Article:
In Croatia for example, the report says suppliers for Benetton and Hugo Boss pay one-third of what would constitute a minimum living wage. A spokesperson from Hugo Boss states that it “obligates its suppliers to comply with the applicable minimum wage legislation” and that “wage negotiations are the exclusive domain of the supplier, its workforce and other parties within their countries, some of which are accorded roles by national legislation,”

The Hypocrisy of High Class Cost Cutting

Back in 2007, British born brand Burberry moved one of their welsh factories to China in an effort to increase profits. The move caused a celebrity backlash and general uproar as the business were seen to be turning their back on their shiny promise of corporate social responsibility, especially as the move threatened to put a lot of people out of jobs in a small Welsh town.

The move went ahead regardless, with Burberry holding up their hands apologetically and saying; ‘its business, it’s the right decision’. But isn’t there then a hypocrisy on the table for a brand that has built its legacy on a Made in Britain label? For Burberry it wasn’t a do or die situation like it was with car manufacturers like Jaguar and Aston Martin, it was in the interest of short-term profit, at the expense of their integrity. A few years later and reports were that Burberry had to pull out of China due to concerns over workers conditions. A scandal it wasn’t hard to see coming from the start.

Read the 24 Anti-Laws of Marketing and you see that Burberry went against the luxury strategy with this move. Rule 18 points out that luxury brands should not relocate their fashions because; ‘Luxury goods are unconcerned about cost control, at least to this degree. It is more important for a luxury item to be steeped in a culture and being made in a certain place is worth the expense of maintaining this association. To be made elsewhere is to dilute the identity and perceived value of the brand.’ Another law being broken here; law 23; Anti-Laws of Marketing – 23: Do not look for cost reduction: cost reduction is an obvious mistake that luxury brands should avoid: it is done to keep prices down and is often indifferent to the impact on quality. Luxury brands recognize that there is a high cost to providing high quality and compromising on quality is entirely unacceptable to their customers.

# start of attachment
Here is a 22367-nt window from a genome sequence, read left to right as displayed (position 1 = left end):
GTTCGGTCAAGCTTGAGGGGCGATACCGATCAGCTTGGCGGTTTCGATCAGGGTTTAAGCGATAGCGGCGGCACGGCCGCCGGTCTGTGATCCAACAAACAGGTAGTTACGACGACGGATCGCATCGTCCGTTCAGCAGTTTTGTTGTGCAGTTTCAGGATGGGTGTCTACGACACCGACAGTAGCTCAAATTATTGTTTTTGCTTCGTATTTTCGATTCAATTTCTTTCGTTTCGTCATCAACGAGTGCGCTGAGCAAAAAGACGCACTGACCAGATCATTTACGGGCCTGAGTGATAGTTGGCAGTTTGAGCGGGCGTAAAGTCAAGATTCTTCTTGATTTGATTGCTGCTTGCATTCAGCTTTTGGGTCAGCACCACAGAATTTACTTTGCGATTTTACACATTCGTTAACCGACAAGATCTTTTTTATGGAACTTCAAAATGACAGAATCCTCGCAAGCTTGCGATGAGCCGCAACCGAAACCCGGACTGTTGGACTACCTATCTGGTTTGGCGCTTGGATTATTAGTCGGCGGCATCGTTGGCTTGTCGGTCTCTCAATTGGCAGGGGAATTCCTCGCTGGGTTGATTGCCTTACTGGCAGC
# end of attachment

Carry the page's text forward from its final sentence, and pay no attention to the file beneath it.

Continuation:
Roxy Genier - Luxury Consultant - Global Value Chains

The Scandal of Suicide Watch

While fashion gets the brunt force of accusations against global value chains, the technology sector also brings huge problems to the table. One of the largest plants for manufacturing Apple products can be found in Shenzhen at the Longhua complex. Marked as one of the hardest factories for journalists and reporters to get into, since 2010 the compound has had a reported 18 suicide attempts and 14 confirmed deaths according to this piece by The Guardian. Long work hours, poor conditions, and harsh treatment from managers were reported from inside the grey walls. In 2012 50 workers gathered on the roof and threatened to jump unless conditions improved. In response to all of the above, the factory put up body nets, made workers sign a declaration not to kill themselves and even Steve Jobs noted that the spate of suicides were in-keeping with the national average.

Forgetting Our Fundamental Values

The idea of hanging onto heritage and name sakes is a gamble, Millennials don’t consider brand loyalty as a big deal in comparison to former generations.

They crave authenticity, meaningful connections, the true meaning of trust, and personalization along the way.

Brands that can use these new building blocks as foundations for New Luxury are sure to find themselves swimming in the clear waters of tomorrow rather than stagnating in the swamps. Innovation and connectivity are already tomorrow’s luxury, and savvy brands will already be cleaning out their houses and putting these new designs in place.

Now that we have  learned about the dangers of global value chains, let’s explore the solution.